The jury in the case of former Governor Ryan of Illinois, on trial for charges of racketeering and fraud, heard from a former "girlfriend" of a lobbyist. The Chicago Tribune reports here that the lobbyist's girlfriend was recipient of the lavish expeditures of lobbyist Arthur "Ron" Swanson, but she did not know if the former governor was also receiving this lavish treatment. The article's account of the gifts given to Ryan included an "expensive porcelain figurine" for their anniversary, "a three-foot cloth Santa Claus" "as a Christmas gift," a golf game and dinner at the Ritz. Is this what Congress envisoned when they passed the RICO statute in 1970?
Tuesday, January 10, 2006
Perhaps the most noticeable thing about Special Counsel Patrick Fitzgerald's website is that the last entry was October 28, 2005 (see here). But just when you think that nothing is happening with the investigation of who leaked the name of Valerie Plame, the Washington Post puts out an article here to remind us all that this investigation continues. It seems that Tim Russert did not want to testify before the grand jury. It also appears that if "Scooter" Libby goes to trial, Tim Russert will likely be an important witness for the prosecution.
The Houston Chronicle (AP) here, discusses a connection between Former House Majority Leader Tom DeLay and lobbyist Jack Abramoff. Obviously, a key question will be whether any of the conduct between these two individuals, and others, is illegal?
There are several criminal statutes that prosecutors might consider in examining this fact situation. Most notably prosecutors will be looking at the bribery statute, its accompanying gratuity provision, the Hobbs Act, and fraud statutes like mail and wire fraud. Campaign contributions have provided several cases in this area, as the line between a legitimate contribution and an illegitimate one can sometimes be difficult to discern.
Obviously, determining whether in fact there would be any illegality involved here would take scrutiny of a lot more evidence than is available. But lets consider what the statutes require:
Bribery, under section 201, requires the government to show that 1) something of value was given, offered, or promised; 2) to a federal public official; 3)corruptly to influence an official act. The gratuity provision within the bribery statute requires less proof and likewise provides for a lesser penalty.
The Hobbs Act provides an even greater penalty. It can be proven when there is 1) interstate commerce, and; 2) robbery or extortion. Extortion, however, can be "the obtaining of property from another, with his consent, induced by wrongful use of actual or threatened force, violence, or fear, or under color of official right." Campaign contributions have been the subject of a couple of recent Supreme Court decisions that interpret the Hobbs Act. The Court has held that a "quid pro quo" is required (McCormick) but that passive acceptance may be sufficient (Evans). The Court in Evans stated, an 'affirmative act of inducement by a public official, such as a demand,' is not required for extortion 'under color of official right.'" (Podgor & Israel, White Collar Crime in a Nutshell 3rd Ed 119 (Thomson/West 2004).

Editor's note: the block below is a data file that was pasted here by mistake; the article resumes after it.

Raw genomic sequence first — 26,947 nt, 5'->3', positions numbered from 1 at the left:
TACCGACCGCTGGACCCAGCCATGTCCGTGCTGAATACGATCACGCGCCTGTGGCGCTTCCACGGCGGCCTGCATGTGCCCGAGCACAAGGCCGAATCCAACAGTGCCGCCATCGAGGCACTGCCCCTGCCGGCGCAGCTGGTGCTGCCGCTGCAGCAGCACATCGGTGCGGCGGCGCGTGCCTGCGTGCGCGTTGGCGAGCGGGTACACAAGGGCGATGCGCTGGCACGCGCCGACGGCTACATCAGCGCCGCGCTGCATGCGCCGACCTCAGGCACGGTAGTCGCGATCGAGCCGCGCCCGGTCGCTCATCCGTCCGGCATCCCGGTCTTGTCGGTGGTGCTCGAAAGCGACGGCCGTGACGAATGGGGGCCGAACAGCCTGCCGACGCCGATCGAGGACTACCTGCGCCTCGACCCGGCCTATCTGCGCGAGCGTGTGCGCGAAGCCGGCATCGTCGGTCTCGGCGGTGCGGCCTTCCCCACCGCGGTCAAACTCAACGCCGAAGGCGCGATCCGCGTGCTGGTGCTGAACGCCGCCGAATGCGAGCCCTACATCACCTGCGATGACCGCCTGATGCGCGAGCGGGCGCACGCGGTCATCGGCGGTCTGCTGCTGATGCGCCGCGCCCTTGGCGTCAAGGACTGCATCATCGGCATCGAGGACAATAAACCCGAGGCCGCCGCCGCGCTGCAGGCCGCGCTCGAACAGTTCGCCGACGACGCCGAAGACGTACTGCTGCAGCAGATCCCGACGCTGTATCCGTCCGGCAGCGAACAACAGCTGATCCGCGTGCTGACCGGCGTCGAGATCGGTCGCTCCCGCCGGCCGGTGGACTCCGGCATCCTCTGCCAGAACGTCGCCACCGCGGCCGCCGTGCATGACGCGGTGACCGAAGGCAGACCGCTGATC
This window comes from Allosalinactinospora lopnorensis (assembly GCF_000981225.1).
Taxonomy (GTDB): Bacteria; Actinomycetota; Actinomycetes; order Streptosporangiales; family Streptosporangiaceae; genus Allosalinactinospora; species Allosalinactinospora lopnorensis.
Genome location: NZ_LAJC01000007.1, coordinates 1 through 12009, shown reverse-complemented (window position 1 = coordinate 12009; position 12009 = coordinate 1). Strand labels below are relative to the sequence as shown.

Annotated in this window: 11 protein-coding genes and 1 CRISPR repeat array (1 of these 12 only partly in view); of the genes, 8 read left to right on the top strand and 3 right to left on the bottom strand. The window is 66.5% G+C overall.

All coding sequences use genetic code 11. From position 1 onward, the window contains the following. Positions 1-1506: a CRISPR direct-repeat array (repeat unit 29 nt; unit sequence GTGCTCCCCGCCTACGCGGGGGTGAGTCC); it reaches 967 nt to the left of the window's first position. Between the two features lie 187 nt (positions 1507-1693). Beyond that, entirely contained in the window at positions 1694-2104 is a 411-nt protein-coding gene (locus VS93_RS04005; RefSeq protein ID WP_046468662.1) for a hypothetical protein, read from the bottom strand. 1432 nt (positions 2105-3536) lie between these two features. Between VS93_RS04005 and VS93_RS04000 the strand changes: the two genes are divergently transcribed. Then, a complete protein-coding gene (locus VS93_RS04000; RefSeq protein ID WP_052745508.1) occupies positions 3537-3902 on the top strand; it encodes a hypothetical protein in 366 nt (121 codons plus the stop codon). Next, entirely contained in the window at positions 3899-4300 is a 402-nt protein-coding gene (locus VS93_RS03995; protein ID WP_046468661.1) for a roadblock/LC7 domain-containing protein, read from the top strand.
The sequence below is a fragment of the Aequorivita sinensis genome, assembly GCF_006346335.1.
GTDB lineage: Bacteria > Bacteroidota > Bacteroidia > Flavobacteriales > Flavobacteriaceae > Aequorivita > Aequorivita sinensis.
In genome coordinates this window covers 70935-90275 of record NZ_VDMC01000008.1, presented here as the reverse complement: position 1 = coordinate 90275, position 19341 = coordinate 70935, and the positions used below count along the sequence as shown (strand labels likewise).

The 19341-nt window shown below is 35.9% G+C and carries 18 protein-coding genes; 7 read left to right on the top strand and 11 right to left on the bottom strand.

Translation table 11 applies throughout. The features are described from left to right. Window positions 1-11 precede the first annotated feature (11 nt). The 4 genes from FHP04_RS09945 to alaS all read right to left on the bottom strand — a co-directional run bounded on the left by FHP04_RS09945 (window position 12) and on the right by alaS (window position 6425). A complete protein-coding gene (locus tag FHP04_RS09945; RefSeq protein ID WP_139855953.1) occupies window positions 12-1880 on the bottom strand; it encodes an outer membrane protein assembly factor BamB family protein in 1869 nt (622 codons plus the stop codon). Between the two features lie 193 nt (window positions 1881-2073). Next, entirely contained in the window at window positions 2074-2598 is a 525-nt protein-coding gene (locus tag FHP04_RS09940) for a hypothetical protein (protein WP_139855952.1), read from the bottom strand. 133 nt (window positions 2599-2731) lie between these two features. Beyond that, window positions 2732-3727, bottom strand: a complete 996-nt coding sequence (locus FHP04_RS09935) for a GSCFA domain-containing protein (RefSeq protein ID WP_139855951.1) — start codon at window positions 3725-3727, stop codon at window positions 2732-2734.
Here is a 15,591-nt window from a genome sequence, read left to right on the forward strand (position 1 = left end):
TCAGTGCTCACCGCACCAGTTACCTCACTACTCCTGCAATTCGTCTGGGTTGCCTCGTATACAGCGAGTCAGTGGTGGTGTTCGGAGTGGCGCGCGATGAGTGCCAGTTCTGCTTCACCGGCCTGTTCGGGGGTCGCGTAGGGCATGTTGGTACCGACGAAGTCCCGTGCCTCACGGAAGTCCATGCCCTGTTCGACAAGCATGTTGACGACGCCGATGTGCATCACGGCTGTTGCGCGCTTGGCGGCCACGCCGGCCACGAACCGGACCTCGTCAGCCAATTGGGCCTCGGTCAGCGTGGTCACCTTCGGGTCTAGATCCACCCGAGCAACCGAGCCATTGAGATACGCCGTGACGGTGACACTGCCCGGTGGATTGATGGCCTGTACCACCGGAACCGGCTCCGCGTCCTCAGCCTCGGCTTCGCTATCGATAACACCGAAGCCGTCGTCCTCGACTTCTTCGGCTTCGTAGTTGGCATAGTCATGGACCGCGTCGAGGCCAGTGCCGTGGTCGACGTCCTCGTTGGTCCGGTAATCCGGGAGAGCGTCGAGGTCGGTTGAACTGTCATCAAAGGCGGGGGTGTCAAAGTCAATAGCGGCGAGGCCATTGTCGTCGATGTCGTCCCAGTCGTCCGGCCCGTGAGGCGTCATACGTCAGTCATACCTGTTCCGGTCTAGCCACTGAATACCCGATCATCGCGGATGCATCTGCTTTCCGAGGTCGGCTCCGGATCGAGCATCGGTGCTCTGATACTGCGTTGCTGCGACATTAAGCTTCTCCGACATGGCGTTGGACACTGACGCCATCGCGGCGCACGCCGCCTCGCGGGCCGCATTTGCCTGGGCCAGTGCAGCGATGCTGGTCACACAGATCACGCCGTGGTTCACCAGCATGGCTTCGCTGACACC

Mail and wire fraud may also be statutes that prosecutors might be examining. Both the mail and wire fraud statutes have a definition statute in 18 U.S.C. sec. 1346 that provides that a scheme or artifice to defraud includes "a scheme or artifice to deprive another of the intangible right of honest services."
Finally, with the possibility that more than one person may be joined in the conduct, prosecutors may also be examining the conspiracy statute. Section 371 of title 18 provides for conspiracies that involve specific acts such as mail and wire fraud, or a conspiracy to defraud the government.
As this investigation unfolds, these statutes as well as others, are likely to be guiding forces in deciding whether the alleged conduct should be considered criminal.
Monday, January 9, 2006
Yesterday was not a particularly good day for Ken Lay and Jeff Skilling, that is if one uses wins and losses in pre-trial motions as the criteria. The Houston Chronicle reports here that U.S. District Judge Sim Lake denied their motion to dismiss the charges. (See Ken Lay's Website here) The court found no evidence of prosecutorial misconduct and no evidence of government intimidation. A claim had been made that witnesses were being intimidated by the government so that they would not cooperate with defense counsel's investigation.
Jeff Skilling also has more to contend with at trial as a result of yesterday's events. This is as a result of Mark Koenig changing his plea to now state that Skilling had made a false statement that Koenig originally claimed to only be his own statement. (See Houston Chronicle here). The Houston Chronicle states, "The change in the plea agreement facts is apparently because Koenig heard a tape of the analyst call and felt that it was Skilling and not himself who made the quoted remark."